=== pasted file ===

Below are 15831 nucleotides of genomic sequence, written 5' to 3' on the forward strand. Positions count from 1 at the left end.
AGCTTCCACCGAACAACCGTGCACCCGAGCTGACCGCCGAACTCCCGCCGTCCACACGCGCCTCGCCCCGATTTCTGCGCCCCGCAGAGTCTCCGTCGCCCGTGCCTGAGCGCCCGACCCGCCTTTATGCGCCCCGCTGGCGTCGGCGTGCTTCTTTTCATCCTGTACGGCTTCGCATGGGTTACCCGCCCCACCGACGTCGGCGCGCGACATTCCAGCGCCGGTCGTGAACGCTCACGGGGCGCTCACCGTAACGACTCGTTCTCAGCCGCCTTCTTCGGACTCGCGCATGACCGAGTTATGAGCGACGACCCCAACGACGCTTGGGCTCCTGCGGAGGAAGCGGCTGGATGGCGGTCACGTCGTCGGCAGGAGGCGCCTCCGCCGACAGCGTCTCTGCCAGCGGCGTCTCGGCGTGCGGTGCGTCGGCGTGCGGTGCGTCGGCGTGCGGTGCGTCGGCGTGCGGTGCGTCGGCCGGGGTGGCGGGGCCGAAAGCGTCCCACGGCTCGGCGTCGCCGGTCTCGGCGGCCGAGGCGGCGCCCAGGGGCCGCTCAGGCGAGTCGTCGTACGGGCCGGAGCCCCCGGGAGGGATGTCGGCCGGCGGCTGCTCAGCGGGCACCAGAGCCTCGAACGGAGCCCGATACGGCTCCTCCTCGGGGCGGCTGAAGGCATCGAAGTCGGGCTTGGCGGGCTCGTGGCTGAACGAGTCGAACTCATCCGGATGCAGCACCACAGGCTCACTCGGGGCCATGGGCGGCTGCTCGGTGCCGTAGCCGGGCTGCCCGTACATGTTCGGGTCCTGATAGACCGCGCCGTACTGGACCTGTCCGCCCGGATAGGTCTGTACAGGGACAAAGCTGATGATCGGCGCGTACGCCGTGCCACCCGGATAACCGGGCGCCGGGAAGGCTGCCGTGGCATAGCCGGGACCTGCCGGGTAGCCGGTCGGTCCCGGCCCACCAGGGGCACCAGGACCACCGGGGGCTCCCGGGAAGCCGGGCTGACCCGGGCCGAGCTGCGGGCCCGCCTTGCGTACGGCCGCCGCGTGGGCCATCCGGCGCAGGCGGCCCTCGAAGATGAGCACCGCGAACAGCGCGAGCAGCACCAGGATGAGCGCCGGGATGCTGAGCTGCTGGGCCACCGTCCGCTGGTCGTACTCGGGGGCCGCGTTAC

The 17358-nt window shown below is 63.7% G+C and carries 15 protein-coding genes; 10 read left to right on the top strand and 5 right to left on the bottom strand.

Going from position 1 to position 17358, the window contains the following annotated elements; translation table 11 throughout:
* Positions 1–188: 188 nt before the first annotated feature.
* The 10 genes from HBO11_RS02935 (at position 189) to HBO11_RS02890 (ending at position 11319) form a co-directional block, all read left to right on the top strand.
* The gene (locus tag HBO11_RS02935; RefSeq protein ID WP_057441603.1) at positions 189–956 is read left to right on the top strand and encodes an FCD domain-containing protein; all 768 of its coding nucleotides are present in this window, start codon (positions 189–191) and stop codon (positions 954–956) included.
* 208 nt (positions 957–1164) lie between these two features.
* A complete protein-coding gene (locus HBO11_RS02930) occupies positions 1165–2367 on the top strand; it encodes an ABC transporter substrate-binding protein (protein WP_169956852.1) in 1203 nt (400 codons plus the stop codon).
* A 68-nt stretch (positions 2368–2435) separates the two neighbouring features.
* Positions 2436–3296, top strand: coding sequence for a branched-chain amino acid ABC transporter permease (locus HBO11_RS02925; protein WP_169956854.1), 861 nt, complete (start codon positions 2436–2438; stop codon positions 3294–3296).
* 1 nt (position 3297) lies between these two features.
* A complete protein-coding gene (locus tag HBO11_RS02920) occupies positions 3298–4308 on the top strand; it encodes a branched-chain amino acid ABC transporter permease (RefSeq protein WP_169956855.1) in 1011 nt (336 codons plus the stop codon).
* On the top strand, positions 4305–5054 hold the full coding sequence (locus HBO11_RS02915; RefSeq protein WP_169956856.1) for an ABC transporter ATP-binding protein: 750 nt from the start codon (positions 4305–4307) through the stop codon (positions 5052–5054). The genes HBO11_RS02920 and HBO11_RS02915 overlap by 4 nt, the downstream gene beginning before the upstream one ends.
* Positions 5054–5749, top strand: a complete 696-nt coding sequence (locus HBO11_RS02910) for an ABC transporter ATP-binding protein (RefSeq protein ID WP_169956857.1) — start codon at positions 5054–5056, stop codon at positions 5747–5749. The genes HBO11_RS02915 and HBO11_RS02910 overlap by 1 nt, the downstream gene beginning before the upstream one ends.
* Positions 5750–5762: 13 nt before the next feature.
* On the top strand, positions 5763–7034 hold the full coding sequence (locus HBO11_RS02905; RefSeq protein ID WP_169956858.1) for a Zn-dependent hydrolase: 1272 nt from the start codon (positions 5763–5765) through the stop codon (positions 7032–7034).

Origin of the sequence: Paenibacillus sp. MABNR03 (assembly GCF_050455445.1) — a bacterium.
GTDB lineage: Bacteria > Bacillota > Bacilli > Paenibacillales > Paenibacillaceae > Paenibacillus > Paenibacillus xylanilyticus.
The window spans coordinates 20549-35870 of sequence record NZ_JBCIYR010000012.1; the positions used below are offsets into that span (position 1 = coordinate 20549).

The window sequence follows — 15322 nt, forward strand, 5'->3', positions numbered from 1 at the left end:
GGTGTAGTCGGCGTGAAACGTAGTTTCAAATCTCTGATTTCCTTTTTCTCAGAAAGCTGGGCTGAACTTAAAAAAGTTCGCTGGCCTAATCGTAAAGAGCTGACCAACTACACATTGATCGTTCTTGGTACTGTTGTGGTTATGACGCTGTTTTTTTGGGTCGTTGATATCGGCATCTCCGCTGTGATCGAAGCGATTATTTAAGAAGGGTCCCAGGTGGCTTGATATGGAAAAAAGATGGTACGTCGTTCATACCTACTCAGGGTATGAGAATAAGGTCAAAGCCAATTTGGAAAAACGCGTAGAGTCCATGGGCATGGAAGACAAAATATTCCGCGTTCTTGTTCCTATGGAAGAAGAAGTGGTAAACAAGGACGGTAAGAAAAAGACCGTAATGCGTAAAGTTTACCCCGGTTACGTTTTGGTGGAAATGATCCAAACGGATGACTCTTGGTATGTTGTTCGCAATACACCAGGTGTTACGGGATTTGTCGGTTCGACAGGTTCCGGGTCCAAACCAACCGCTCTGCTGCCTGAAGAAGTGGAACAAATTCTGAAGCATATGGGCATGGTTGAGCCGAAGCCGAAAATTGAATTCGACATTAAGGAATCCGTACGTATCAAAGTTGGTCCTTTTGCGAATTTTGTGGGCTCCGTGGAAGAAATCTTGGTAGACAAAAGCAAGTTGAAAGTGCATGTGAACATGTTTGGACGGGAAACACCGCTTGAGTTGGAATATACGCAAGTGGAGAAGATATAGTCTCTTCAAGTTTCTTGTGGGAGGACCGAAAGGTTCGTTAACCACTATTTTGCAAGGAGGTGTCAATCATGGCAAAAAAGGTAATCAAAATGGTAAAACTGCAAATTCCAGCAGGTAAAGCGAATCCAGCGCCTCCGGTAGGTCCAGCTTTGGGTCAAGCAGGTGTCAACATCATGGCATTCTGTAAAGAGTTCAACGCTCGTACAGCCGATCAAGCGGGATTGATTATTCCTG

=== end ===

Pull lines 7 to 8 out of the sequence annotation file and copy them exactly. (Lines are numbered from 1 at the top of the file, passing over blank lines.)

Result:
* The gene (locus tag HBO11_RS02935; RefSeq protein ID WP_057441603.1) at positions 189–956 is read left to right on the top strand and encodes an FCD domain-containing protein; all 768 of its coding nucleotides are present in this window, start codon (positions 189–191) and stop codon (positions 954–956) included.
* 208 nt (positions 957–1164) lie between these two features.